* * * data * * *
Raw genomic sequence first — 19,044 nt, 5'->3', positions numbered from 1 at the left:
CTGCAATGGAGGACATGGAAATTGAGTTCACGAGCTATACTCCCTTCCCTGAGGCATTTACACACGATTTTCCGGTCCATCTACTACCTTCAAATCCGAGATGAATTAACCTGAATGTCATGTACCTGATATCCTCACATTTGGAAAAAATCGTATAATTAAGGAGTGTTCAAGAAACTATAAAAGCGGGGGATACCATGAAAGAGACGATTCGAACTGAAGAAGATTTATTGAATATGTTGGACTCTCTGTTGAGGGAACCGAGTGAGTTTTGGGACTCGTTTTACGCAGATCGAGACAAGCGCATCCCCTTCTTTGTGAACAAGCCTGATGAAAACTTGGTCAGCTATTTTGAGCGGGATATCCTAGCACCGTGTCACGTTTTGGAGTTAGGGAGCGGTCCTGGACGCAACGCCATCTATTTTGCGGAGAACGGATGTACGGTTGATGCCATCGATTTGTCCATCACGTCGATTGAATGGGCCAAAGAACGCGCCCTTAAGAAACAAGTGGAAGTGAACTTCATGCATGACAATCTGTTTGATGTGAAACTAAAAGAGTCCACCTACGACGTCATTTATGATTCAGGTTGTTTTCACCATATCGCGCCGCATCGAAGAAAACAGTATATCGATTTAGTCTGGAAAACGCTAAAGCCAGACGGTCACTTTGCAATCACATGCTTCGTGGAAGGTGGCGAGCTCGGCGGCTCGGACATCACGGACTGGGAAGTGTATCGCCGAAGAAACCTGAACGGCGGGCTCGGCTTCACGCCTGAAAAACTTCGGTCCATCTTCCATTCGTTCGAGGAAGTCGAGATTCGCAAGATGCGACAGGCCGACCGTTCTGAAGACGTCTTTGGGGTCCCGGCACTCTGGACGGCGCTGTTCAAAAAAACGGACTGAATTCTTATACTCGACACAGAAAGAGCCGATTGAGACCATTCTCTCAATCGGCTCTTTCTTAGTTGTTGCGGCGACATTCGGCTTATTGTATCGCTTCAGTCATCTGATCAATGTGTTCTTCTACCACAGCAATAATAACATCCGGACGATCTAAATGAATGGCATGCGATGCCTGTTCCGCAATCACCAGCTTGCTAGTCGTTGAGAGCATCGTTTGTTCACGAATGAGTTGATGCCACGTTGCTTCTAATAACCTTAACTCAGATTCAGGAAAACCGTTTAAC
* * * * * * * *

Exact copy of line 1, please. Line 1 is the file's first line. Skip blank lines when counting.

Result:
Raw genomic sequence first — 19,044 nt, 5'->3', positions numbered from 1 at the left: